India’s second wave is slowing down

Here’s a story that does not fit. The graphs in the report above and this below from the FT tell some very newsworthy but uncomfortable stories:

The BBC has sent it’s teams scurrying around the globe looking for greater Covid crises than those in England in January. Brazil, the USA and, recently, India, have provide a form of infection-porn for their viewers with ‘images that may disturb viewers’ but, hopefully, keep them watching.

None ever reached the the tsunami of death in England in January. India, the most looked-at, seems to be recovering, off-screen, far below the peak in England, or Scotland for that matter.

The BBC, even in Lancashire, is not reporting this. The other MSM outlets have now looked away from India to focus only on the variant carrying that name, here.

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19 thoughts on “India’s second wave is slowing down

  1. India have very little capacity to test. But yes, the EngGov have a lot to answer for, they are seeing more £’s in their pockets with this very possible more transmissable new variant I am sure. Hell mend ’em.
    Basically it’s not looking good worldwide, and Scotland is at the mercy of the English government. Too early for restrictions to be lifted imo. The young need vaccinating now. Some cases of the india variant are affecting younger people.

    Wear a mask when outside, we walked past too many joggers yesterday, they hardly distance and most are quite happy to run past mouths open gasping for breath, rife for spreading a virus I would have thought.
    Saw a comment from someone who lives up in Moray at WGD site, extremely worrying, saying there are many manouevers (I can’t spell that word!) going on and MOD construction as well as overseas military airplanes coming and going, I doubt they are quarantining.

    Here is Dr. Campbell again.
    Once again it’s a bit confusing as he switches between ‘UK’ and Scotland and PH England etc. Otherwise definitely worth a watch.
    Not sure we are ‘all in together’ though!

    Liked by 1 person

    1. Arty, the increased military air traffic in Moray will be due to the NATO Joint Forces (Army, Navy & Air Force) exercises currently being carried out in the Cape Wrath area and surrounding waters. RAF Kinloss and Lossiemouth are the nearest refuelling sites for the warplanes, helicopters etc of all the nations involved.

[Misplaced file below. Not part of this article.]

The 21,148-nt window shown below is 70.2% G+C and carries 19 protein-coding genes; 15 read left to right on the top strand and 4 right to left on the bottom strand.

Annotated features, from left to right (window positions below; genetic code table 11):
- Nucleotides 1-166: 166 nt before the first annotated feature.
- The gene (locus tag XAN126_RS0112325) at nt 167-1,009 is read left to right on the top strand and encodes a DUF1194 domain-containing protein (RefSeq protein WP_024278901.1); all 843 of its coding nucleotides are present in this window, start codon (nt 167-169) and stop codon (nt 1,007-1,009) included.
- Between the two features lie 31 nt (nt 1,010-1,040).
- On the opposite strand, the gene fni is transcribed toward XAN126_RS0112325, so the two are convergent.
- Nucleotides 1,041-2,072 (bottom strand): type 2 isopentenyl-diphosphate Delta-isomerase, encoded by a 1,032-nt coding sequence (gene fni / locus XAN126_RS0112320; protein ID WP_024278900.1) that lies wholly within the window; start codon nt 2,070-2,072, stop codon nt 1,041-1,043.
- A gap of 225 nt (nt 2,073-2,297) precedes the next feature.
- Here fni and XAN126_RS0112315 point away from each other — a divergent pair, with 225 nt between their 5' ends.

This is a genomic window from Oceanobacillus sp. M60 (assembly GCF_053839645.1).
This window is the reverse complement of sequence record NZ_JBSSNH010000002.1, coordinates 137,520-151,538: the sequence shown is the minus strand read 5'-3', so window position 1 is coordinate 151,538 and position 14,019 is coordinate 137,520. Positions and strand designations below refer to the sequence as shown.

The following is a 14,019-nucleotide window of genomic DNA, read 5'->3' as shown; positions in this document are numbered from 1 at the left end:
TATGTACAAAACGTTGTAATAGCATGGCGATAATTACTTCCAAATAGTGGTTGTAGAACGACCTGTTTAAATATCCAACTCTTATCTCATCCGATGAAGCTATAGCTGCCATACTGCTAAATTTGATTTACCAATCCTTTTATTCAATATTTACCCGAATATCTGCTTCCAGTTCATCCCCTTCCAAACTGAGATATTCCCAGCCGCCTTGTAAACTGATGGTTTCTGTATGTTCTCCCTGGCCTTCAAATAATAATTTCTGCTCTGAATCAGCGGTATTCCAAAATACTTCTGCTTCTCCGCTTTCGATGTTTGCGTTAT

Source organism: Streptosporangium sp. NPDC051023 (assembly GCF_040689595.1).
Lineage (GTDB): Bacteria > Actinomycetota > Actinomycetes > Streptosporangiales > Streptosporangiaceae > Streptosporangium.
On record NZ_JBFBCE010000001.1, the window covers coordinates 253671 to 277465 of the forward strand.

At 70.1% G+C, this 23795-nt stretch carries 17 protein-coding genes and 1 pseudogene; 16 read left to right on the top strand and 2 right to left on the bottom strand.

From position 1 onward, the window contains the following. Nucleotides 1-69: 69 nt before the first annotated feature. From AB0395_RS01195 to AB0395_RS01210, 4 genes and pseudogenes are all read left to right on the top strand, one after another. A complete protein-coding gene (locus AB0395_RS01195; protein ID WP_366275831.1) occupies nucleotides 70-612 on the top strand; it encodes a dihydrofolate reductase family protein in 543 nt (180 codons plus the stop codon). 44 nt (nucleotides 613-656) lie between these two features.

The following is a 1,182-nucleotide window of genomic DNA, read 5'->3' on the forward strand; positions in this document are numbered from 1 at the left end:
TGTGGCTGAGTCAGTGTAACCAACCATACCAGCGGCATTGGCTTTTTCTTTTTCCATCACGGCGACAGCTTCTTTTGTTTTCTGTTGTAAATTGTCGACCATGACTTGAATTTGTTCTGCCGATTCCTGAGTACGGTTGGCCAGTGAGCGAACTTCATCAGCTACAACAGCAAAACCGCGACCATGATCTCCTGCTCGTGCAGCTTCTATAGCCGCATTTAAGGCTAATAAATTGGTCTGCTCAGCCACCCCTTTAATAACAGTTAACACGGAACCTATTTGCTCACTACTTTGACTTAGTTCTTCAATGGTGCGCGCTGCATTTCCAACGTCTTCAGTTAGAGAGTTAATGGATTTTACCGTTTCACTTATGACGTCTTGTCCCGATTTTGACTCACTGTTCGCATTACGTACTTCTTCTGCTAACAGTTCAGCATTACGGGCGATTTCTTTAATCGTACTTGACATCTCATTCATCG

1. War is a racket…we do hear heavy (scary) planes rumbling over Edinburgh at times, sometimes middle of the night. It’s obvious it’s military. Scotland is stategically obviously very useful…hmm, planes can fly fast though maybe they could refuel in south of England, in terms of military planes it would only take a few minutes more 😉


  2. Tbh, I’m a bit flummoxed by the Scottish government, which appears to respect the right to health in some respects, but is also determined to destroy the capacity of Scot’s law to reflect the social/cultural significance of biology. Which tells me the wrong people are determining policy.

    Analysing the impact of global demographic characteristics over the COVID-19 spread using class rule mining and pattern matching


    1. “… reflect the social/cultural significance of biology”.

      The greater, higher aim is to reflect the social/cultural significance of ‘humanity’, all humanity, and to do so in our own wee corner by striving to enhance the capacity of Scot’s law to ensure/protect the equality of rights of all INDIVIDUALS – regardless of sex, gender, ethnicity, religion etc.. This is something that is actually hard to achieve with perfection – but we should try!

      Just every now and then I’m motivated to do more than read and pass on from what you contribute Cameronb. No idea why but now is one of those times!!

      Would I be right in understanding that international law is concerned with (i) INDIVIDUAL human rights – all individuals; (ii) rights over freedom of expression – including ‘gender expression – for ALL individuals; and (iii) rights not to be discriminated against – again rights available to ALL individuals?

      I’m struggling to find ANYTHING to suggest that the UN/OHCHR for example is stating or relying in international law on ‘biology’. Rather the approach is inclusive. For example the UN source (below) states: “All people, irrespective of sexual orientation, gender identity or sex characteristics, are entitled to enjoy the protections provided by international human rights law, …”